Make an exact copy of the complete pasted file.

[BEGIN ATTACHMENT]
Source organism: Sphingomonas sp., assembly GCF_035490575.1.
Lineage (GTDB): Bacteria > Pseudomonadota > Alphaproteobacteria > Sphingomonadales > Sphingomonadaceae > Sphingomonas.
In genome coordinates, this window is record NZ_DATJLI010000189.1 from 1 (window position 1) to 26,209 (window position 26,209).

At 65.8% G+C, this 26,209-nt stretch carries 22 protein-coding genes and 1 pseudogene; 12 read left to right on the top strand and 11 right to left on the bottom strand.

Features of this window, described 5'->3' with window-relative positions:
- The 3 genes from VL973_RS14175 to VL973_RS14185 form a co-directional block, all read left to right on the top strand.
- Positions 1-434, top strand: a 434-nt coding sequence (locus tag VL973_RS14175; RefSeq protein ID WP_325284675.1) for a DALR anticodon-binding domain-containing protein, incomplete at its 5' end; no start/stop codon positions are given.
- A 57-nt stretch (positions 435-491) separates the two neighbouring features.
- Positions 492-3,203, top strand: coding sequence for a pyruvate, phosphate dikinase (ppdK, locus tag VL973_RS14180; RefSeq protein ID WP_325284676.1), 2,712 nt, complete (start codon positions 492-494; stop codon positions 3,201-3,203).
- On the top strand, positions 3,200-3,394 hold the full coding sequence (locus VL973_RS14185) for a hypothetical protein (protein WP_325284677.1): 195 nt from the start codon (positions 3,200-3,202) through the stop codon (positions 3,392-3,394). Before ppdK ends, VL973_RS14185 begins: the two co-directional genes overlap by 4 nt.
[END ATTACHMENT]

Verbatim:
Source organism: Sphingomonas sp., assembly GCF_035490575.1.
Lineage (GTDB): Bacteria > Pseudomonadota > Alphaproteobacteria > Sphingomonadales > Sphingomonadaceae > Sphingomonas.
In genome coordinates, this window is record NZ_DATJLI010000189.1 from 1 (window position 1) to 26,209 (window position 26,209).

At 65.8% G+C, this 26,209-nt stretch carries 22 protein-coding genes and 1 pseudogene; 12 read left to right on the top strand and 11 right to left on the bottom strand.

Features of this window, described 5'->3' with window-relative positions:
- The 3 genes from VL973_RS14175 to VL973_RS14185 form a co-directional block, all read left to right on the top strand.
- Positions 1-434, top strand: a 434-nt coding sequence (locus tag VL973_RS14175; RefSeq protein ID WP_325284675.1) for a DALR anticodon-binding domain-containing protein, incomplete at its 5' end; no start/stop codon positions are given.
- A 57-nt stretch (positions 435-491) separates the two neighbouring features.
- Positions 492-3,203, top strand: coding sequence for a pyruvate, phosphate dikinase (ppdK, locus tag VL973_RS14180; RefSeq protein ID WP_325284676.1), 2,712 nt, complete (start codon positions 492-494; stop codon positions 3,201-3,203).
- On the top strand, positions 3,200-3,394 hold the full coding sequence (locus VL973_RS14185) for a hypothetical protein (protein WP_325284677.1): 195 nt from the start codon (positions 3,200-3,202) through the stop codon (positions 3,392-3,394). Before ppdK ends, VL973_RS14185 begins: the two co-directional genes overlap by 4 nt.